16. Det var intressant att läsa om hur du gör. Jag stickar ofta utan mönster, men jag kan inte rita så jag planerar allt i huvudet, dvs hur plagget skall se ut, vilka problem det blir och vad jag gör då. Det roliga kommer när jag sätter mig med penna och papper, efter att ha stickat provlapp, och kan räkna ut hur många maskor och varv det blir.

  17. What a marvelous and inspiring post. Thank you.

  18. Connie02:32

    A good word for you and the way you design might be 'improvisor.' Or perhaps (reminiscent of EZ) 'unventor.' So many people do start as you do--people that are professional designers. Take the TsockTsarina!

    And as so many people have said, merely not earning money from designs doesn't mean you're not a designer!

  19. Anonymous04:46

    Lene, Thank you for giving us a framework to design within.....both in a mental and tactile way. All of a sudden I see the starting point, the middle and the end of an idea turned into a project. I like the idea, too, of only creating for ourselves and our family. There in, lies a lot of freedom and adventure! Have a great week! I look forward to your next post. Jeanie

  20. Really enjoy the peek inside your creative process. We all operate differently, but can learn so much from watching each other work. Reading your blog I have learned to honor the gift and the recipient, to honor the wool, to respect the season, to be open to the change the garment asks for mid-knitting. Thanks very much for sharing.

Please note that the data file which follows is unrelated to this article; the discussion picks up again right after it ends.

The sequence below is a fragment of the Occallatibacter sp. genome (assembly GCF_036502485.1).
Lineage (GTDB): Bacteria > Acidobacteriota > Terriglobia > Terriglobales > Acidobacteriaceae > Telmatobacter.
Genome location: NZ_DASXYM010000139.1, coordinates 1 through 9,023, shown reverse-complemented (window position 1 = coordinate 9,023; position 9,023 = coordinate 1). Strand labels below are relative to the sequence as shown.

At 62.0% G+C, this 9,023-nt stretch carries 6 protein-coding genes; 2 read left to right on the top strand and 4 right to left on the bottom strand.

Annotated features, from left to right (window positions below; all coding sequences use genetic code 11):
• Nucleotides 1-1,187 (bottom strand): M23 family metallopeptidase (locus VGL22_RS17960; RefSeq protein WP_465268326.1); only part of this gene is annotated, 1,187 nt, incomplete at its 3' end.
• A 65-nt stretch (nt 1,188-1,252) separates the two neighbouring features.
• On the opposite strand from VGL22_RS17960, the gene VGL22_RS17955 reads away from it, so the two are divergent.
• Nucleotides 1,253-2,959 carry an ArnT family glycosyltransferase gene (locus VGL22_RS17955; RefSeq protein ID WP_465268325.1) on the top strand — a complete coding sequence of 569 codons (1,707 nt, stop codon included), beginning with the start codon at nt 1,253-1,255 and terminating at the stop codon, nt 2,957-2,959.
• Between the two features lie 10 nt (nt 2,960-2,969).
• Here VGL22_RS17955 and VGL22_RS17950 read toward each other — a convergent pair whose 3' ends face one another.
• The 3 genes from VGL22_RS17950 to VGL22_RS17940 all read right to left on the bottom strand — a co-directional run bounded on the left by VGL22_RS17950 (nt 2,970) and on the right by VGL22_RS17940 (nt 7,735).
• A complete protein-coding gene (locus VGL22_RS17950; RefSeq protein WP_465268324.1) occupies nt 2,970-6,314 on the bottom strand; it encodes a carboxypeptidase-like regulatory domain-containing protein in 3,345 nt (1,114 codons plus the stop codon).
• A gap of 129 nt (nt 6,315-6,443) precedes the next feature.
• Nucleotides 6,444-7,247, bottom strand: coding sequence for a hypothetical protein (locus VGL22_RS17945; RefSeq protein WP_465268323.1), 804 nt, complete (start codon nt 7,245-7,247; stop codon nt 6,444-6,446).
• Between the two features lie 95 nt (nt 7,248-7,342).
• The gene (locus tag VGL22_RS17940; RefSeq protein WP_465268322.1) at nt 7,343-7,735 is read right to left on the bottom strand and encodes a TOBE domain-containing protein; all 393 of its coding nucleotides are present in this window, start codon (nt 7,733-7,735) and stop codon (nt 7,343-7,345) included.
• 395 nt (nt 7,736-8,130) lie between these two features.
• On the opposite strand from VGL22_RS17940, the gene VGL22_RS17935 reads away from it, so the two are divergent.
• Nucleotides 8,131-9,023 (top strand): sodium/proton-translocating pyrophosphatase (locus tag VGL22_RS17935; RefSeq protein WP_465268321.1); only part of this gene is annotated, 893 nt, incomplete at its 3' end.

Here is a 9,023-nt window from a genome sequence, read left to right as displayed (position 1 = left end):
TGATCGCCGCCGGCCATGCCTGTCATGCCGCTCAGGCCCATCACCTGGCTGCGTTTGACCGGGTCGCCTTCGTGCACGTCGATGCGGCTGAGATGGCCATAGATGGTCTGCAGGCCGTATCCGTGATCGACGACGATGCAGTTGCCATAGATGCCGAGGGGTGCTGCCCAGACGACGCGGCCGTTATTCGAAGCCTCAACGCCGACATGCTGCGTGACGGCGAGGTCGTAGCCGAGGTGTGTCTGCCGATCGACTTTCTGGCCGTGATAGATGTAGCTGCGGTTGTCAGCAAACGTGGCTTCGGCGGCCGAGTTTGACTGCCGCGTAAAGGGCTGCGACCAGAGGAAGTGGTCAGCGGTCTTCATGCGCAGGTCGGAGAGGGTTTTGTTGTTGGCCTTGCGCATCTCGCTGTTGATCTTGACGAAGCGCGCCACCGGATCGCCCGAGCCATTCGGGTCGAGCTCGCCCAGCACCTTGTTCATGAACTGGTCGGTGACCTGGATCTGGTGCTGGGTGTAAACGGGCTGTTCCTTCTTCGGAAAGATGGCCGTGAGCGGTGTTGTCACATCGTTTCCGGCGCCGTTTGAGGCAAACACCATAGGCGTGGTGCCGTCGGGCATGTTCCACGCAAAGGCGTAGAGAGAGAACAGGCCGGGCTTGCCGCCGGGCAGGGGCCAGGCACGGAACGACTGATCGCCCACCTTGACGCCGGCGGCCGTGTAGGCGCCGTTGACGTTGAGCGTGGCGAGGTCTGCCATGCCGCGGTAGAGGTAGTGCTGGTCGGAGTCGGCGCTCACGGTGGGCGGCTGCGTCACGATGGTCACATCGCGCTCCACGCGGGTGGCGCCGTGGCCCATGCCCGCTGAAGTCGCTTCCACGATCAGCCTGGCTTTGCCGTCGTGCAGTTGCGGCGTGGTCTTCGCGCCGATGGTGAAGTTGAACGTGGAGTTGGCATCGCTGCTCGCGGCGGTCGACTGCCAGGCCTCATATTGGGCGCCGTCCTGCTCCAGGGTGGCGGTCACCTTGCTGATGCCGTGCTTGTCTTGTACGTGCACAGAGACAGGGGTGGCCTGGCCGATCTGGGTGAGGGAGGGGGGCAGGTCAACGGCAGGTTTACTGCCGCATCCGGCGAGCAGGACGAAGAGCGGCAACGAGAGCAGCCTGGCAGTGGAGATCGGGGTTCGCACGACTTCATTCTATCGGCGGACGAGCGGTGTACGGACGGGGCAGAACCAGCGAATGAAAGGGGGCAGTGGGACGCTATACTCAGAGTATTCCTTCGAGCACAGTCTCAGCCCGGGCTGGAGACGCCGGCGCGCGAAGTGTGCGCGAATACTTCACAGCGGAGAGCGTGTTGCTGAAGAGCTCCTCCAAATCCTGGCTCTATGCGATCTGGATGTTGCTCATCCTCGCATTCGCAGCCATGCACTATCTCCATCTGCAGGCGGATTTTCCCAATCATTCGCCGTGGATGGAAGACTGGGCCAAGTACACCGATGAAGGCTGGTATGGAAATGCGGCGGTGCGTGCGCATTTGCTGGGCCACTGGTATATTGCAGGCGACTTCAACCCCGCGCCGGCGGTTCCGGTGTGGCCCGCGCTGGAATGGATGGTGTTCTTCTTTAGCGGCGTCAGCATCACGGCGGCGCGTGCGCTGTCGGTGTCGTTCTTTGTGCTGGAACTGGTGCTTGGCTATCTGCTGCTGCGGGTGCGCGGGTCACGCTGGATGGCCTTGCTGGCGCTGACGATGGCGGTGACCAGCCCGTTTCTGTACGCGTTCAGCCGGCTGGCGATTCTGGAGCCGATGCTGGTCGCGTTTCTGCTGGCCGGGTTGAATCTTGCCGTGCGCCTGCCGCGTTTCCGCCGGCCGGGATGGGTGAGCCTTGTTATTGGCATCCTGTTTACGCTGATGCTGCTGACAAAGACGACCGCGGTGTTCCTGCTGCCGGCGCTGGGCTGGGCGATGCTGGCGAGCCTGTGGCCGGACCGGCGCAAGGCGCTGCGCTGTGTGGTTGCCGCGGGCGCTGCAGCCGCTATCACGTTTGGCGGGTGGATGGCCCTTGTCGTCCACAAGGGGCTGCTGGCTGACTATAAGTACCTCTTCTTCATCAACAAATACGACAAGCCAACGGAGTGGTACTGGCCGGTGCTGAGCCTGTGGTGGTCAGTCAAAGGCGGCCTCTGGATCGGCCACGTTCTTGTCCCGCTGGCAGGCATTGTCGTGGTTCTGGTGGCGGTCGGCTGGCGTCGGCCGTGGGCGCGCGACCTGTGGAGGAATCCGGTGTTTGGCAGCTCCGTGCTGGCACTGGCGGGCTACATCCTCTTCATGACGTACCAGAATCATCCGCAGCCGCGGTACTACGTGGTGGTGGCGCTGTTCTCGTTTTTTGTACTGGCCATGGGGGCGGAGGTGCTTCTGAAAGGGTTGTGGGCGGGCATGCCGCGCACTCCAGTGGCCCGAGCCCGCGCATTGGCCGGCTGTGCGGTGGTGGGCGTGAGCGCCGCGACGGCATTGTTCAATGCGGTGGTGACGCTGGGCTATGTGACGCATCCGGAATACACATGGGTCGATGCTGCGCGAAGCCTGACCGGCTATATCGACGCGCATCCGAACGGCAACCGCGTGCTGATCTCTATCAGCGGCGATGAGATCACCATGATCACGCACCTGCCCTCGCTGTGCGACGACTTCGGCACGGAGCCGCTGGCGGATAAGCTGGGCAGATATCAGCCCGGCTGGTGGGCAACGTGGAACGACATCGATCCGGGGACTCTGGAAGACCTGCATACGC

21. A wonderful look into the process of thinking about something intensely. Thank you for showing us/writing about the steps involved. It is helpful!

  22. Not only did I love your post for the sharing of your process but I loved your comments and pics regarding the changing of the seasons and what it does to you personally. I have been feeling that way lately and I live in a much more temperate climate than you but it inspired me to look for info on your country and more pictures to get a sense of the land. I know most of us think only snow for something that is "above" the Artic Circle.

  23. I love your picture of the first snow and understand your inspiration by nature. I keep being fascinated by the Finnish language and how it combines words into one. Ensilumi is a fantastic word. Keep knitting!

  24. I can't say anything that hasn't been said here before, exept that everytime I read your blog, my hands start itching to begin to knit something for myself. There is something so peaceful in your photos and your knitting, that even reading your blog relaxes me. I am not a winter person, but maybe your way of thinking (and knitting) helps me get through winter. Thank you.

  25. What an interesting blog. I love knowing how others design. Your design journal sounds like an artform unto itself.